Since it’ll cost them extra energy to keep snug, you can also help your pigs with cozy accessories. Fleece hideys and tunnels, as well as sleep sacks, make great snooze spots that keep your pigs extra warm. Some piggy parents also offer a cavy-savvy heat pad at night.
Old guinea pigs don’t do well with sudden temperature changes, and they can develop common health problems in guinea pigs. So keeping your home at a comfortable temperature helps your older guinea pigs to stay well.
Special Senior pig food
Old guinea pigs have slightly different nutritional needs than the young ones. They still need their fiber and vitamin C, but a low-calcium diet is best for them. Too much calcium can end in bladder stones, especially with older guinea pigs, so it’s best to stick to veggies and treats that are lower on the calcium front.
If your old guinea pigs are losing weight, this can be to do with common health problems in guinea pigs. A check-up at the vet’s is the safest option. However, senior pigs can lose weight simply because their metabolism is slowing down. To bulk up their food intake, you can offer them a portion of oat flakes every other day. If your pig enjoys the oat flakes, it’s important to keep an eye on their water intake at the same time. Generally, guinea pigs drink more from a bowl than a bottle, and you can even offer some water through a syringe.
If your older guinea pigs are eating and drinking well, they’ll get all the nutrients they need - a great way to help them live a long life!
Even more cage cleans
Usually, a daily spot clean plus a thorough clean once or twice a week is all that’s needed for a super clean piggy palace. But when it comes to old guinea pigs, their piggy parents should pay extra attention to their sweet furries’ needs. Because senior pigs are less active, they may end up staying in the same spots for longer. And you know what that means, right? Lots of poop right where they’re snoozing away.
If their bathroom breaks happen where they’re lying down, it can quickly become a health hazard. Soggy bottoms and bumblefoot are only some of the common health problems in guinea pigs your seniors could end up with.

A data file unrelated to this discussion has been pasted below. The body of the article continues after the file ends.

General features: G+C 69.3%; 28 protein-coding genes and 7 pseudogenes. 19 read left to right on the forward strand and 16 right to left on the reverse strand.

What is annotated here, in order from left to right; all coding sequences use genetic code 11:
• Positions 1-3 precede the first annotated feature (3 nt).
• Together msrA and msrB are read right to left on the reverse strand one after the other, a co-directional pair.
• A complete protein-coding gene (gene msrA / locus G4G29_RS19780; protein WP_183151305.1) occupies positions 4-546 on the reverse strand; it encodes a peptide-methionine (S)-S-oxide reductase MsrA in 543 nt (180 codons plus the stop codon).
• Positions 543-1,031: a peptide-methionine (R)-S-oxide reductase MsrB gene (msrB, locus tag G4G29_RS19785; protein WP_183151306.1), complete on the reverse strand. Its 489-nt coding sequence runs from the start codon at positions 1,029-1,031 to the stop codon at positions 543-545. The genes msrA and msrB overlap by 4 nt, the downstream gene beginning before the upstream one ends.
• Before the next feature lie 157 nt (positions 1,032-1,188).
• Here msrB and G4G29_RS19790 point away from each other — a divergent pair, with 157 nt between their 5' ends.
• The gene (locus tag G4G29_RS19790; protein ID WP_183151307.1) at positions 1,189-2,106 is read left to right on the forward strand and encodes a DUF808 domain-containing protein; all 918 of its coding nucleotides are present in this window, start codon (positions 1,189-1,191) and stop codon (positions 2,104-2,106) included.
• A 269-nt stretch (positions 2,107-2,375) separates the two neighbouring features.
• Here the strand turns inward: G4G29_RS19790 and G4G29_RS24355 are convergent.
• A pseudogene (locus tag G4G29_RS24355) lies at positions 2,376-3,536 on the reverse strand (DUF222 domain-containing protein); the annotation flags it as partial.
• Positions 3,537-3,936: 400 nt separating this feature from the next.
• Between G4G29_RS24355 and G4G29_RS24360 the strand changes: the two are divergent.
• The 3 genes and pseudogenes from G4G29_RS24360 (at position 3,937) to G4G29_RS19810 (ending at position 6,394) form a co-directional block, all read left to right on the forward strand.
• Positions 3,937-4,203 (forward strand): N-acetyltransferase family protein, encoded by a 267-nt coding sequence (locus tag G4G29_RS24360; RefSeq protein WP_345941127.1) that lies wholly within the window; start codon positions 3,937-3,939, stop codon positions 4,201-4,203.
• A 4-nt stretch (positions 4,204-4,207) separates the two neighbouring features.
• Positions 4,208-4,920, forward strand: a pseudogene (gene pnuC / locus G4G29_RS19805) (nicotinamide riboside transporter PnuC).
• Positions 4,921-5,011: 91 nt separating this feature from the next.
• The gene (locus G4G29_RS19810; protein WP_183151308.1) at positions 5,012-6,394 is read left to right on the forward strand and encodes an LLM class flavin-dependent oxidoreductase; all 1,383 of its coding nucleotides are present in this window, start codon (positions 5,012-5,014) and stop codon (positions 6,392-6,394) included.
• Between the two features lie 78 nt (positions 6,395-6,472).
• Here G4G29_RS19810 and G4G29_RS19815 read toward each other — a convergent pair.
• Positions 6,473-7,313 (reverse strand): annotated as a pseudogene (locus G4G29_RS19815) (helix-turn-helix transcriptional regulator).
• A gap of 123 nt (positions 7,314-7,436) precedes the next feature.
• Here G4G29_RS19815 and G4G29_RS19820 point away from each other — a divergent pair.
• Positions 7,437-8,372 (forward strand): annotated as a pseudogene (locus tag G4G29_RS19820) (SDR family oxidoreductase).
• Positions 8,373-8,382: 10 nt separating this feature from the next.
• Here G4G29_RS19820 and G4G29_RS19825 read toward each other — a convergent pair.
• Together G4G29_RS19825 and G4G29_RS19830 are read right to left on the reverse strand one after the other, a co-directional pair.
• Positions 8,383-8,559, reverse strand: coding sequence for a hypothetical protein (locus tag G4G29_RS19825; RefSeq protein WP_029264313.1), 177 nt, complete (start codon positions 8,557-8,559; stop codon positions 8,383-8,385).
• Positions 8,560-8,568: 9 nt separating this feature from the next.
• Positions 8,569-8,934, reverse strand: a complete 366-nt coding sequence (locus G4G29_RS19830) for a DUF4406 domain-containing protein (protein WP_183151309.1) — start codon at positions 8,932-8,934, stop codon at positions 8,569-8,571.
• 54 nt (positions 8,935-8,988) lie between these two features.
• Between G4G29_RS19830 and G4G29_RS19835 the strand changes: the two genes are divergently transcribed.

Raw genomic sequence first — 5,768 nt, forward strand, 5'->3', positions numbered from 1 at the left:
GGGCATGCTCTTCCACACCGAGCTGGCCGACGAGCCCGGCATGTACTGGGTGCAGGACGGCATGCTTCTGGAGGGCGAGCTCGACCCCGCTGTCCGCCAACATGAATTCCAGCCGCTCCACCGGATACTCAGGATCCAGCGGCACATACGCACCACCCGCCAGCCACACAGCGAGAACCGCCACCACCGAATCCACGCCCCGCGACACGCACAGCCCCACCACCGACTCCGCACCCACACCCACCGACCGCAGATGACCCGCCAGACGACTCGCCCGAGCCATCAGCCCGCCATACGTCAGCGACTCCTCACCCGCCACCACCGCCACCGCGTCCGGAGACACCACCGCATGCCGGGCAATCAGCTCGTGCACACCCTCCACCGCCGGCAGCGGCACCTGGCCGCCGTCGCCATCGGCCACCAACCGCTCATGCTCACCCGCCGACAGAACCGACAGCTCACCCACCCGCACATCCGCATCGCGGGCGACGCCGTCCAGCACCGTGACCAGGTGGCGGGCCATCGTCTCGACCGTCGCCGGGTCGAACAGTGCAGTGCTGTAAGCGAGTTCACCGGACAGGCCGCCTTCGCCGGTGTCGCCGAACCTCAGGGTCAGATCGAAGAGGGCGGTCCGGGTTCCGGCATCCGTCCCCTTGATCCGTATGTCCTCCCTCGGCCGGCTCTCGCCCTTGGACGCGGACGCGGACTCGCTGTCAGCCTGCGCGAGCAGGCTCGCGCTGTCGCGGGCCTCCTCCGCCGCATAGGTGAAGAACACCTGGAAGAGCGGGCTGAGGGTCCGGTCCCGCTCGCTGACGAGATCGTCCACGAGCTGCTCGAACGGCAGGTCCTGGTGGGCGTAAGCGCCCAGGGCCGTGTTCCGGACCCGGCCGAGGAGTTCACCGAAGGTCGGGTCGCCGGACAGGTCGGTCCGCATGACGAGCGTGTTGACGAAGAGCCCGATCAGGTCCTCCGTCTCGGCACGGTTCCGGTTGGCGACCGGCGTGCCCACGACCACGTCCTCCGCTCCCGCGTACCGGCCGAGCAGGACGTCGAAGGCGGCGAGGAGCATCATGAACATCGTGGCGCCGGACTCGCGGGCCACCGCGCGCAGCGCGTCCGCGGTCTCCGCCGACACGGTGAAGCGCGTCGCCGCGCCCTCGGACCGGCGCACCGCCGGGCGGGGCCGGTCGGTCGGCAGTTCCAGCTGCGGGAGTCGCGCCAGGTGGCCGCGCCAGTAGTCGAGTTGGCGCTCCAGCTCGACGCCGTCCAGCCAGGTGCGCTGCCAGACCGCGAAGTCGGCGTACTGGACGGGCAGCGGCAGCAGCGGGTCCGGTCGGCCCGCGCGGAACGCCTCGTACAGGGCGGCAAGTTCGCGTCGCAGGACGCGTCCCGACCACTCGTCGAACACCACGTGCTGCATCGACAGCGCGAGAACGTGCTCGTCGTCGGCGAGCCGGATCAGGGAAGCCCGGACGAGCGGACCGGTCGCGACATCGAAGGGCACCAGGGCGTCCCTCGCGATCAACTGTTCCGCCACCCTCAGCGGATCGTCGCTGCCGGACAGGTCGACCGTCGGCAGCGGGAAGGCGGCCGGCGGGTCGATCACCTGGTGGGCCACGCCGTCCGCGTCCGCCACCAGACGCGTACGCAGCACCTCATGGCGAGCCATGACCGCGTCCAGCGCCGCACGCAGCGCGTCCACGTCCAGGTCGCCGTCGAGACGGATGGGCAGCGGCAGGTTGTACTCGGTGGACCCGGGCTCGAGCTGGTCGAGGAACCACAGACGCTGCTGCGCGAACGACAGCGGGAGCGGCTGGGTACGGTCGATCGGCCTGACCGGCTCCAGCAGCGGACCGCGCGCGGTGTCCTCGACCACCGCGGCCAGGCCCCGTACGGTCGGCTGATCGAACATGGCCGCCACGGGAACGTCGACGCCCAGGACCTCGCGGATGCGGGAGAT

Extra cage cleans make the piggy palace a safe environment for your furry friends. Taking special care with their snooze spots, including fleece hideys and cuddle cups with removal pee pads, makes all the difference for your adorable friends!
Keep the same cage layout
As they move into the senior stage, older guinea pigs become less agile, and their vision may not be as sharp. That’s why the layout of the cage should be easily accessible and not be changed much.
If old guinea pigs have to jump up or climb a steep ramp to get anywhere, they could hurt themselves. Sharp edges could also end in disaster when the sight gets worse. By creating a level, stable layout, you’re making sure the senior pig can get wherever they need. And by keeping the same layout, you’ll help them navigate the world around them.
The More You Love Your Guinea Pigs, The Longer They Live!
We can’t measure the love we have for our pigs in the years they spend with us. Sometimes, the shortest stays are the sweetest. And yet, every piggy parent wants their pigs with them for as long as possible. So there’s only one thing for them to do: love their floofy friends with all their hearts.
With all our love and the best care possible, our precious pets lead a happy life - and that’s what matters most!